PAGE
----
Friday, November 5, 2010

Food Waste Friday: Moldy Chickpeas and Pumpkin Pie

Every Friday I post a photo and little story about food my family has wasted in the past week.  Why do I do this? To make a long (Jewish) story short, the mitzvah of bal tashchit (don't waste stuff) plus the Jewish value that G-d is HaZan et HaOlam (The One who provides enough food for all of His creatures) equals any food waste being a total slap in the face to both my tradition and HaShem. Not okay in my book.  This is my self-imposed accountability.

Woe and shame, shame and woe.  Three separate food wastes for three separate reasons.  Let's examine and learn the lessons they have to teach...

Kiddie Pasta. 
 I cooked this for the boys one night and they barely touched it.  I served it to them for lunch the next day, and noses were upturned. I put it back in the fridge one more time so I could put it in front of them the requisite third time (I have a three-times-then-throw-out rule,) but totally forgot about it.
Lesson learned: Next time, cook less pasta.  This waste probably only amounted to $.50 or so, but it was still unnecessary.

Moldy Chickpeas.
I cooked an entire pound of these a couple of weeks ago for inclusion in a chickpea-and-orzo dish and didn't use the whole pound.  David will usually snack on these, but for whatever reason these remained languishing in the fridge.  I wouldn't be surprised if they were waiting to become a snack for a month.
Lesson learned: Cook only half a bag of chickpeas at a time, or freeze them for hummus.  Again, about a $.50 waste, but still a shame.

Pumpkin Pie.
This is probably without a doubt the saddest of the bunch.  Asher had some idea that he wanted to eat pumpkin pie after trick-or-treating, (yes, we trick-or-treated, and I don't think we're cofers, so let's just nip those comments in the bud right now!)  so I grabbed a frozen one since it was so much cheaper than the bakery version.  Turns out that it's tougher to cook a frozen pie appropriately, and it takes a lot longer, than I thought.  An hour and 15 minutes later we had a hot pumpkin pie (yuck!) and a disinterested boy.  The next morning, my rogue fork revealed a disgustingly undercooked crust.  I resolved to at least eat the outside edges and felt better.  The next morning, however, precarious food-stacking practices in the fridge landed this sucker on the floor, which marked its final pathetic end.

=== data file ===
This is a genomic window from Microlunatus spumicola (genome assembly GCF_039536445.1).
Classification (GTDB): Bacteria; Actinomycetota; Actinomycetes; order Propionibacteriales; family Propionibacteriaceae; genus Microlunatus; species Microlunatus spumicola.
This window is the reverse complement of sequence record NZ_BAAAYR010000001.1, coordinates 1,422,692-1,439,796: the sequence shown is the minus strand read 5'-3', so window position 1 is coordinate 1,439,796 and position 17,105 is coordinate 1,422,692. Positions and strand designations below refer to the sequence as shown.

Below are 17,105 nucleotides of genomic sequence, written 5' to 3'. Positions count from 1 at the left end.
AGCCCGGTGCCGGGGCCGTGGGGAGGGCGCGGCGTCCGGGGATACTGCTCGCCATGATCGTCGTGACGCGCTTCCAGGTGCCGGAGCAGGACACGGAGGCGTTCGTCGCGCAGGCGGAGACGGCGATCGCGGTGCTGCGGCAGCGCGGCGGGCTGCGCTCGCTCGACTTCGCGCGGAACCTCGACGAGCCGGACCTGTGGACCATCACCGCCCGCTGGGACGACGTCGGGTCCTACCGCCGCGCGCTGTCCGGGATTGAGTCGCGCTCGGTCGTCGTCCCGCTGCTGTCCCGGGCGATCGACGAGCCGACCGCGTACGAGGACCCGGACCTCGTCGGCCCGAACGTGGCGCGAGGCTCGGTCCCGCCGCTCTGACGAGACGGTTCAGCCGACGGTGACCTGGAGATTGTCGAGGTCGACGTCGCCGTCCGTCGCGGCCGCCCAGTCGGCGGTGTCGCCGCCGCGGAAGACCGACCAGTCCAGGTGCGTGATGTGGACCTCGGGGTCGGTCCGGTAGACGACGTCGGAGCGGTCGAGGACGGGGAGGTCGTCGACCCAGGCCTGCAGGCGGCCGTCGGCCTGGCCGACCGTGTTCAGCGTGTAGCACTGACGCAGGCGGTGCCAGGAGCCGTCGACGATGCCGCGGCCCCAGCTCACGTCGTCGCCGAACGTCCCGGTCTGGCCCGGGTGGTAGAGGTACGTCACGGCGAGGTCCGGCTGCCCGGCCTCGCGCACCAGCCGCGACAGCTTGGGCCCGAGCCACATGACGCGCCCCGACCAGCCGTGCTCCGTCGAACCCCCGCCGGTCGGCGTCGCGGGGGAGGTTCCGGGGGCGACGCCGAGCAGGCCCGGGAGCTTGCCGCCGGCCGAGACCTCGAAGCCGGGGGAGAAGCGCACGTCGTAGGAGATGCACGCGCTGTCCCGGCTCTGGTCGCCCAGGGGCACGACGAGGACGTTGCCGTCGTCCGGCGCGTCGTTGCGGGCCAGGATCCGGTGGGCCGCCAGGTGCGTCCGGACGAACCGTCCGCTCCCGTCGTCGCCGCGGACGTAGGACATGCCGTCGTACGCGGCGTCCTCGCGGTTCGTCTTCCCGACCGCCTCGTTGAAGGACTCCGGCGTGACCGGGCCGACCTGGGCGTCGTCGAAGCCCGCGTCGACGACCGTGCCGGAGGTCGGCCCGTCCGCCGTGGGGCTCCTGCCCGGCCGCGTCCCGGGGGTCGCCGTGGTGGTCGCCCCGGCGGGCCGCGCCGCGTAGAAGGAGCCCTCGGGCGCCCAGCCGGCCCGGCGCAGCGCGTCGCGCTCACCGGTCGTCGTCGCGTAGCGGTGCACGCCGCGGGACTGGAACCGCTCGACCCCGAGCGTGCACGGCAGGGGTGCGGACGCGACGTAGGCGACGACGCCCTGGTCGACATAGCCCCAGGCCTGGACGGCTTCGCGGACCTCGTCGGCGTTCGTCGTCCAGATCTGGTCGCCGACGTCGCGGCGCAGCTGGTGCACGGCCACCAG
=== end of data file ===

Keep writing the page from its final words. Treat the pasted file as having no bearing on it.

Lesson learned:  Just buy the pie from the bakery.   This one was a doozy - $5.79.  Oy, oy, oy.


  1. Ooh yes, I recognize the Lightscoop look! lol

    Bummer about the pie...I hate it when I waste expensive stuff.


  2. I've got to start doing Bal Tashchit Fridays too! Actually I think I would have written almost the identical post (including casualties of the three-times then toss rule). I love what your explanation of why you're doing this - a big "me too."

  3. Ahh...that pie story is heart-breaking! I hate it when I something new and it fails!

    A trick I've tried with left-over pasta that my daughter's not interested in is baking it. I throw in some grated mozzarella and sprinkle more on top in individual sized baking dishes. I put it in my convection toaster oven for about 10 minutes, and she eats it! It's kept plenty of pasta out of my trash can, but I don't know if it would meet any special dietary goals in your household.

    Happy Food Waste Friday,

  4. I try to re-purpose pasta, too. Sometimes I'll throw it in a soup I'm making or add it to a casserole.

    I don't always use it up in time though.

    Sorry about your pie! That is sad it didn't turn out. I would suggest you try making your own pumpkin pie sometime! It's not terribly hard and it's cheaper than buying a pre-made one.

  5. Try this if you make too many chickpeas. It will probably be a hit in your home:


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